Are Shrines in Pakistan Booming Cash Cows?
By Qasim Swati (United Kingdom)
There are different sources of income that people need to have for their survival. Some of these sources can be legal, like a capital gain, royalty income, rental income, dividend income, interest income, profit income and earned income; while any income coming from any number of criminal ventures, such as gambling, theft, drug sale and trafficking, embezzlement and other means of income originating from any sort of corruption are known as illegal sources of income. Sometimes we hear such words, as ‘easy money’, which means any money obtained by dubious means or for little work, but there is an oft-repeated phrase we often find in English language, both written and spoken, i.e., ‘easy come, easy go’, which is used, especially in spoken English to indicate that a relationship or possession acquired without effort may be abandoned or lost without regret; or said when something, specifically money, is easily got and then soon spent or lost.
We may have many such questions on our minds when we start thinking about the income and revenue, coming from shrines, located in various parts of Pakistan. Pakistan is not the only country where shrines exist, but examples of the existence of shrines can be found in such other countries of the world, as Morocco, Syria, Iraq, Iran, Afghanistan and India, as well.
There are many shrines in Pakistan, but the number of shrines operating under the Department of Auqaf (Endowments), according to the Pakistan Centre for Philanthropy (PCP), are 99, forty-two of which are situated in the province of Sindh, while forty-one in Punjab, nine in Khyber Pakhtunkhwa and seven in Baluchistan, respectively. Besides, there are many such shrines, existing in Azad Kashmir, too.
However, there are over 150 registered shrines in Pakistan, as mentioned by the Religious Affairs and Auqaf Department of the federal government. Nevertheless, there are a large number of shrines, operating independently, and managed by the heirs of the saints buried there or controlled by the claimants and monopolists of these shrines and other such mafia. The heirs of these holy personages, saints or Awliya are called ‘gadee nasheens‘.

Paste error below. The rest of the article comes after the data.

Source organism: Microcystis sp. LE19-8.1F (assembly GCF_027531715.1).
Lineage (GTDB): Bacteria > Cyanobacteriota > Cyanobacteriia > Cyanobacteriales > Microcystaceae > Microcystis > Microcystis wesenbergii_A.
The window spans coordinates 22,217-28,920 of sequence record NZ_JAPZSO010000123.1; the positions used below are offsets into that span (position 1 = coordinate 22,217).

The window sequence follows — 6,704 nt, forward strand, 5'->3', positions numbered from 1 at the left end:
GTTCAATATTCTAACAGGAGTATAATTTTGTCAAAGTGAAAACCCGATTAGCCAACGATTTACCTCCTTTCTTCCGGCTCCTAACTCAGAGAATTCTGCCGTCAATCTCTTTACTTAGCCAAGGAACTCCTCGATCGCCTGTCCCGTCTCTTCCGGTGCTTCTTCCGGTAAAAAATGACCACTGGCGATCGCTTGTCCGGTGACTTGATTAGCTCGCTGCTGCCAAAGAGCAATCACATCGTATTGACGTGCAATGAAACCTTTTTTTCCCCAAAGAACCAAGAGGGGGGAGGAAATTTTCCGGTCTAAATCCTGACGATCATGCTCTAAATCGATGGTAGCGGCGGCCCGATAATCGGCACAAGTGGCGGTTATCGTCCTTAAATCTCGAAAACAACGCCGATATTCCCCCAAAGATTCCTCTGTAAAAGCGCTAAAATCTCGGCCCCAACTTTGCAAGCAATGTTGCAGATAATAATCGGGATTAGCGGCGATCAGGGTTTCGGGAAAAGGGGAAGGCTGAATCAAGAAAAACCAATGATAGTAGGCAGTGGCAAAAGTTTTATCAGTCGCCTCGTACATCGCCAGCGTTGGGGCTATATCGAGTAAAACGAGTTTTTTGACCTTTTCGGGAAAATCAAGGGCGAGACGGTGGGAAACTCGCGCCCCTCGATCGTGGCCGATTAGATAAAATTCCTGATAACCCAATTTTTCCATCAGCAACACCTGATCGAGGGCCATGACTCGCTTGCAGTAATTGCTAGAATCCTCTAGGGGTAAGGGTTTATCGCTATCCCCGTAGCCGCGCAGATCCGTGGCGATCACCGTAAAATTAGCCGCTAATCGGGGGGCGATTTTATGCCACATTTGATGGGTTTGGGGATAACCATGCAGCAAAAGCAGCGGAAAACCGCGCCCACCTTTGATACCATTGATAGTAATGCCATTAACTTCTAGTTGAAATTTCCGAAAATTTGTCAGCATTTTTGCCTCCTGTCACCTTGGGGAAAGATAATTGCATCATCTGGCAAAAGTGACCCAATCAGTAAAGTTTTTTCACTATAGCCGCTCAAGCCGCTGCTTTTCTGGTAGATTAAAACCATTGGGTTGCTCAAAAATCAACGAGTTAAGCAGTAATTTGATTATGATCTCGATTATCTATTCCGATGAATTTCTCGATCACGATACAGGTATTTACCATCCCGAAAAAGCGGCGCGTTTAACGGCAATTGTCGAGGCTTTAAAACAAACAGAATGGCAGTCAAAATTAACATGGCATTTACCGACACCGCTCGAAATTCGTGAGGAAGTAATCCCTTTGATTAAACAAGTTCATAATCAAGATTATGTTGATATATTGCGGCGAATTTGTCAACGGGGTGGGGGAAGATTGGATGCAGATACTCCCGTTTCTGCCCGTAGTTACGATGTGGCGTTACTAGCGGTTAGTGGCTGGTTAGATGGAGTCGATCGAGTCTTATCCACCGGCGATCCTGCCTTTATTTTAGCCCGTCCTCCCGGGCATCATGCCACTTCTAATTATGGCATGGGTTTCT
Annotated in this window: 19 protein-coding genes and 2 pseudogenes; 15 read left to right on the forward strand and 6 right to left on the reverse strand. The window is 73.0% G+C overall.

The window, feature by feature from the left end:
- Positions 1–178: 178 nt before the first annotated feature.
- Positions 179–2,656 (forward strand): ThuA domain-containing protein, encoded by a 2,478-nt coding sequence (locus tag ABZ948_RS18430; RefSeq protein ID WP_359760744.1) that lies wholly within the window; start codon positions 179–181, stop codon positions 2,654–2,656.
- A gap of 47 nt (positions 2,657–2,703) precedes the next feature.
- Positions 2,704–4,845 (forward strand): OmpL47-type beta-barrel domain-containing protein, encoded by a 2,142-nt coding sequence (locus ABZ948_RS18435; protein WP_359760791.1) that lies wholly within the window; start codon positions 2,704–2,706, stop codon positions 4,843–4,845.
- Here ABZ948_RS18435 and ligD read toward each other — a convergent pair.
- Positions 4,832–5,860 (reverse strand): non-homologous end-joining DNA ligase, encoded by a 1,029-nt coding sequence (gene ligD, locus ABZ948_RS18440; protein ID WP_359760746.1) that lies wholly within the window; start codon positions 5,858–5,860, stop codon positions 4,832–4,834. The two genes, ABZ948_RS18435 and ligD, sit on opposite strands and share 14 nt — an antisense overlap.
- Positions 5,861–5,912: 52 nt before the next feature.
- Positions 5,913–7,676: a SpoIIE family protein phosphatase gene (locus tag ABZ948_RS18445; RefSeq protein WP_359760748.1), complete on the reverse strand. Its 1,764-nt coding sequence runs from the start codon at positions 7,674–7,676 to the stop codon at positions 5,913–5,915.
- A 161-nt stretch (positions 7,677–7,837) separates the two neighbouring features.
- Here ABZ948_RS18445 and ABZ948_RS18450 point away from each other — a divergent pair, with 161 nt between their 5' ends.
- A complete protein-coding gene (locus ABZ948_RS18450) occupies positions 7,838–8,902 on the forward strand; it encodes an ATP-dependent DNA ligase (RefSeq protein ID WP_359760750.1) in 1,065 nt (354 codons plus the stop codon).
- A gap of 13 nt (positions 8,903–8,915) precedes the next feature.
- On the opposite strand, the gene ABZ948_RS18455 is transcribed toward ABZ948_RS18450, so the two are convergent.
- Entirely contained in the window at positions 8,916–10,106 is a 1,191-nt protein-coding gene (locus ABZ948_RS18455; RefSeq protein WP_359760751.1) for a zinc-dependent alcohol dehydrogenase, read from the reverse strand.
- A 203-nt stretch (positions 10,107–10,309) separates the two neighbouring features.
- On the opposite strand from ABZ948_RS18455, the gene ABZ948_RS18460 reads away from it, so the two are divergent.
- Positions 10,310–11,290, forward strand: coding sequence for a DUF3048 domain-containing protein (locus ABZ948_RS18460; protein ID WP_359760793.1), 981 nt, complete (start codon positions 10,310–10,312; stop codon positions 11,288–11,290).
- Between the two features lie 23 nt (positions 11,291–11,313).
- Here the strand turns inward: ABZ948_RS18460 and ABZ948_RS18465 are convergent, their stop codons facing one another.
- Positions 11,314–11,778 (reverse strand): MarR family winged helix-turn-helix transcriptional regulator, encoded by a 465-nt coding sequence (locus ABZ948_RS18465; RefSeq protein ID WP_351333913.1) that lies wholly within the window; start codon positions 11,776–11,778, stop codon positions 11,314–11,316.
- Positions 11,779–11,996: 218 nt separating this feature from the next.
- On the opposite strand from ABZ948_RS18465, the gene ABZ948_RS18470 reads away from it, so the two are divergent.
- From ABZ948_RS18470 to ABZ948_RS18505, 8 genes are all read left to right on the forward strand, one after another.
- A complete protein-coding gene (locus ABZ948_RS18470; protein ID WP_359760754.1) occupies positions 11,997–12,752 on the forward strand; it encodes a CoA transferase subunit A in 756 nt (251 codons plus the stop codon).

Due to the importance and huge income of shrines, the government of Pakistan established the Department of Religious Affairs and Auqaf for effectively implementing and managing social welfare functions of shrines by nationalizing all shrines in 1960. “The Auqaf Organisation earns over Rs. 1.5 billion every year and millions from this amount go into the pockets of organisation’s employees and contractors and the political hierarchy, which control the affairs of the autonomous body”, as claimed by Iftikhar Alam in his article, titled “Havens of Corruption”, published on October 28, 2018, in The Nation (an English-language daily newspaper, based in Lahore, Pakistan, since 1986.
While shedding some light on the existing corruption in the Auqaf Department, Iftikhar Alam has explained the income, generated by several shrines in Pakistan and also indicated a significant increase in the earnings of these shrines, meaning most of these shrines make a lot of money. Shrines are the only sort of business in Pakistan, which are flourishing, with substantial income increases day by day.
Accordingly, as mentioned in the aforesaid article, in 2017 – 2018, the total income from the shrine of Data Ganj Bakhsh (Lahore) amounted to Rs. 390 million (in the Pakistani currency) or divided by 199.90 (Pound sterling) = £1,950,975.48 and the income for the next year was estimated for amounting to Rs. 417 million or £2,086,043.02.
Similarly, the income of Baba Farid’s Shrine reached Rs. 87 million or £435,217.60 in the same year, which is projected at Rs. 98 million or £490,245.12 in the year to come.
In the same way, the shrine of Mian Mir generated Rs. 10.7 million or £53,526.76, while its income is expected to hit the target of Rs. 12.7 million or £63,531.76 in the coming year. Likewise, Baba Bulleh Shah’s Shrine made as much income as Rs. 25.4 million or £127,063.53 and can jump to Rs. 26.5 million or £132,566.28 by next year.
Consequently, the shrine of Pir Mian Sher Muhammad (Sharaqpur, Sheikhupura, Punjab) generated Rs. 4.5 million or £22,511.25 in the year 2017 – 2018 and is expected to reach the threshold of Rs. 4.9 million or £24,512.25 in the year 2018 – 2019.
Another such established source of income we have in the form of Hazrat/Hadhrat Pir Makki’s Shrine, the total income of which was Rs. 21.9 million or £109,554.77, but it is forecast to earn as much as Rs. 22.8 million or £114,057.02 from the visits of its visitors, devotees, pilgrims and attendees in the year that follows.
Badshahi Mosque (Lahore) is another flourishing source of income that received an amount of Rs. 38.1 million or £190,595.29 from its visitors as its income in the year 2017 – 2018 and is hoped to increase its total income to Rs. 39 million in the Pakistani Rupees or £195,097.54 in Pound sterling in the forthcoming year.
Qasim Swati is a freelance journalist, writer and human rights activist, based in the UK, and can be reached at https://qasimswati.com or mailto:firstname.lastname@example.org.